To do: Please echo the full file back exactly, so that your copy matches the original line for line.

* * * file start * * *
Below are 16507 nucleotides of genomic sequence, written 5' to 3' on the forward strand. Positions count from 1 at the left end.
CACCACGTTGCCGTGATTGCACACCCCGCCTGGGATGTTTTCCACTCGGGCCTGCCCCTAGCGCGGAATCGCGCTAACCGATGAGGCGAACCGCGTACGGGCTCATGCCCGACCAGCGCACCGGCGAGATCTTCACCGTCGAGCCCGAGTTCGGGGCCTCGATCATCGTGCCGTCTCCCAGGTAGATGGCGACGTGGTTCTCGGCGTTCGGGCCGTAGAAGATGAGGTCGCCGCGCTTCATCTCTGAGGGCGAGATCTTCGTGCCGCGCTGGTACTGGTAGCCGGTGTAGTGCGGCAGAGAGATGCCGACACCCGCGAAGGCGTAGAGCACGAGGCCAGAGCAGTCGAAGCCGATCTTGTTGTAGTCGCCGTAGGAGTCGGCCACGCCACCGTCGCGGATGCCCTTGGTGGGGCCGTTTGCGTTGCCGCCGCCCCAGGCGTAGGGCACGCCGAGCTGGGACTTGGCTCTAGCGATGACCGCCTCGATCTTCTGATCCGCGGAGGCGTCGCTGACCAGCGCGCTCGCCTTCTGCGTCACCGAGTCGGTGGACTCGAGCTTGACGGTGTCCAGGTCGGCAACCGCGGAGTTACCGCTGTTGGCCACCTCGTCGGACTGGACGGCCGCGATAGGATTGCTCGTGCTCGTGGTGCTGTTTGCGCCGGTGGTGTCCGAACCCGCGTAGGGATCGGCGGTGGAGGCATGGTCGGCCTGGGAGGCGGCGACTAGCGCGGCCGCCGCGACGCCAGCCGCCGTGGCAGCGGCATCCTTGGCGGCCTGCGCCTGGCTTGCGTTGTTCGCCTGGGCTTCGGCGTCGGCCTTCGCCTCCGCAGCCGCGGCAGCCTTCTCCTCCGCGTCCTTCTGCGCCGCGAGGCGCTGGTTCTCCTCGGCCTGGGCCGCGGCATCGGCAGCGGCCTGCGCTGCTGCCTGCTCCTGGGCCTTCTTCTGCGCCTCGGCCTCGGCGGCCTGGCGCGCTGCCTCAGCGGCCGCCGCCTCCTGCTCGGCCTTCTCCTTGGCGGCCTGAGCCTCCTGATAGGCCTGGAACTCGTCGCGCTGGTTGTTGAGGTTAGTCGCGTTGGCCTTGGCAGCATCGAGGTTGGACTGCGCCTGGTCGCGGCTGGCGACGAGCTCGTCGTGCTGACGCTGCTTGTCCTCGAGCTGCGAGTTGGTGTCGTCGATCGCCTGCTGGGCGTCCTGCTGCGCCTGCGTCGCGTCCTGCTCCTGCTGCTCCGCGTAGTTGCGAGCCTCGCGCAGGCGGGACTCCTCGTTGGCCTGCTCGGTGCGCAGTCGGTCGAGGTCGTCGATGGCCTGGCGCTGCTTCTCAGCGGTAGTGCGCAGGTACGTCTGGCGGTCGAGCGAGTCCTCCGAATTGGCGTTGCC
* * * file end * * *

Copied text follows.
Below are 16507 nucleotides of genomic sequence, written 5' to 3' on the forward strand. Positions count from 1 at the left end.
CACCACGTTGCCGTGATTGCACACCCCGCCTGGGATGTTTTCCACTCGGGCCTGCCCCTAGCGCGGAATCGCGCTAACCGATGAGGCGAACCGCGTACGGGCTCATGCCCGACCAGCGCACCGGCGAGATCTTCACCGTCGAGCCCGAGTTCGGGGCCTCGATCATCGTGCCGTCTCCCAGGTAGATGGCGACGTGGTTCTCGGCGTTCGGGCCGTAGAAGATGAGGTCGCCGCGCTTCATCTCTGAGGGCGAGATCTTCGTGCCGCGCTGGTACTGGTAGCCGGTGTAGTGCGGCAGAGAGATGCCGACACCCGCGAAGGCGTAGAGCACGAGGCCAGAGCAGTCGAAGCCGATCTTGTTGTAGTCGCCGTAGGAGTCGGCCACGCCACCGTCGCGGATGCCCTTGGTGGGGCCGTTTGCGTTGCCGCCGCCCCAGGCGTAGGGCACGCCGAGCTGGGACTTGGCTCTAGCGATGACCGCCTCGATCTTCTGATCCGCGGAGGCGTCGCTGACCAGCGCGCTCGCCTTCTGCGTCACCGAGTCGGTGGACTCGAGCTTGACGGTGTCCAGGTCGGCAACCGCGGAGTTACCGCTGTTGGCCACCTCGTCGGACTGGACGGCCGCGATAGGATTGCTCGTGCTCGTGGTGCTGTTTGCGCCGGTGGTGTCCGAACCCGCGTAGGGATCGGCGGTGGAGGCATGGTCGGCCTGGGAGGCGGCGACTAGCGCGGCCGCCGCGACGCCAGCCGCCGTGGCAGCGGCATCCTTGGCGGCCTGCGCCTGGCTTGCGTTGTTCGCCTGGGCTTCGGCGTCGGCCTTCGCCTCCGCAGCCGCGGCAGCCTTCTCCTCCGCGTCCTTCTGCGCCGCGAGGCGCTGGTTCTCCTCGGCCTGGGCCGCGGCATCGGCAGCGGCCTGCGCTGCTGCCTGCTCCTGGGCCTTCTTCTGCGCCTCGGCCTCGGCGGCCTGGCGCGCTGCCTCAGCGGCCGCCGCCTCCTGCTCGGCCTTCTCCTTGGCGGCCTGAGCCTCCTGATAGGCCTGGAACTCGTCGCGCTGGTTGTTGAGGTTAGTCGCGTTGGCCTTGGCAGCATCGAGGTTGGACTGCGCCTGGTCGCGGCTGGCGACGAGCTCGTCGTGCTGACGCTGCTTGTCCTCGAGCTGCGAGTTGGTGTCGTCGATCGCCTGCTGGGCGTCCTGCTGCGCCTGCGTCGCGTCCTGCTCCTGCTGCTCCGCGTAGTTGCGAGCCTCGCGCAGGCGGGACTCCTCGTTGGCCTGCTCGGTGCGCAGTCGGTCGAGGTCGTCGATGGCCTGGCGCTGCTTCTCAGCGGTAGTGCGCAGGTACGTCTGGCGGTCGAGCGAGTCCTCCGAATTGGCGTTGCC